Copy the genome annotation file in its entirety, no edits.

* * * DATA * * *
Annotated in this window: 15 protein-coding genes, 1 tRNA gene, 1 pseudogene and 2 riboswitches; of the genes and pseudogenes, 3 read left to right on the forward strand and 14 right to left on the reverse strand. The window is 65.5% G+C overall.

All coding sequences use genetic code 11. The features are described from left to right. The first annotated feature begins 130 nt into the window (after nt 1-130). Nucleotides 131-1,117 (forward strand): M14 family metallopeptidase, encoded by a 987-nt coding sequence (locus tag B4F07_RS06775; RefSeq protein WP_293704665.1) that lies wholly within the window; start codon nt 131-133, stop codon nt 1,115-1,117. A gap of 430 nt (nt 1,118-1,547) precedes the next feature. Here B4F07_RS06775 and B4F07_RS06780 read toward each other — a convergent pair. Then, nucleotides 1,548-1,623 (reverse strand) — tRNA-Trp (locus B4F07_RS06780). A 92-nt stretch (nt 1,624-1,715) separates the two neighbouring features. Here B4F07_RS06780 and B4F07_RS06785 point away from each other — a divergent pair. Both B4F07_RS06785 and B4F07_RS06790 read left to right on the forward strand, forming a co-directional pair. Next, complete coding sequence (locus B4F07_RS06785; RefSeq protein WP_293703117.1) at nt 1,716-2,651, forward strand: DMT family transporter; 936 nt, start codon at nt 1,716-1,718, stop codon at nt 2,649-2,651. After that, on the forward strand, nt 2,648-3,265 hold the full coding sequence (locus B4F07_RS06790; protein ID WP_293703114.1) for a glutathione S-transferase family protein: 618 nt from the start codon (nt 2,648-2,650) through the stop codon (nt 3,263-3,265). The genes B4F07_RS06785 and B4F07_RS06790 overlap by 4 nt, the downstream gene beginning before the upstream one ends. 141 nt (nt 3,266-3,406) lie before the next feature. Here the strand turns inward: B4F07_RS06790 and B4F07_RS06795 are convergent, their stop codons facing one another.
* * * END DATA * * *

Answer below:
Annotated in this window: 15 protein-coding genes, 1 tRNA gene, 1 pseudogene and 2 riboswitches; of the genes and pseudogenes, 3 read left to right on the forward strand and 14 right to left on the reverse strand. The window is 65.5% G+C overall.

All coding sequences use genetic code 11. The features are described from left to right. The first annotated feature begins 130 nt into the window (after nt 1-130). Nucleotides 131-1,117 (forward strand): M14 family metallopeptidase, encoded by a 987-nt coding sequence (locus tag B4F07_RS06775; RefSeq protein WP_293704665.1) that lies wholly within the window; start codon nt 131-133, stop codon nt 1,115-1,117. A gap of 430 nt (nt 1,118-1,547) precedes the next feature. Here B4F07_RS06775 and B4F07_RS06780 read toward each other — a convergent pair. Then, nucleotides 1,548-1,623 (reverse strand) — tRNA-Trp (locus B4F07_RS06780). A 92-nt stretch (nt 1,624-1,715) separates the two neighbouring features. Here B4F07_RS06780 and B4F07_RS06785 point away from each other — a divergent pair. Both B4F07_RS06785 and B4F07_RS06790 read left to right on the forward strand, forming a co-directional pair. Next, complete coding sequence (locus B4F07_RS06785; RefSeq protein WP_293703117.1) at nt 1,716-2,651, forward strand: DMT family transporter; 936 nt, start codon at nt 1,716-1,718, stop codon at nt 2,649-2,651. After that, on the forward strand, nt 2,648-3,265 hold the full coding sequence (locus B4F07_RS06790; protein ID WP_293703114.1) for a glutathione S-transferase family protein: 618 nt from the start codon (nt 2,648-2,650) through the stop codon (nt 3,263-3,265). The genes B4F07_RS06785 and B4F07_RS06790 overlap by 4 nt, the downstream gene beginning before the upstream one ends. 141 nt (nt 3,266-3,406) lie before the next feature. Here the strand turns inward: B4F07_RS06790 and B4F07_RS06795 are convergent, their stop codons facing one another.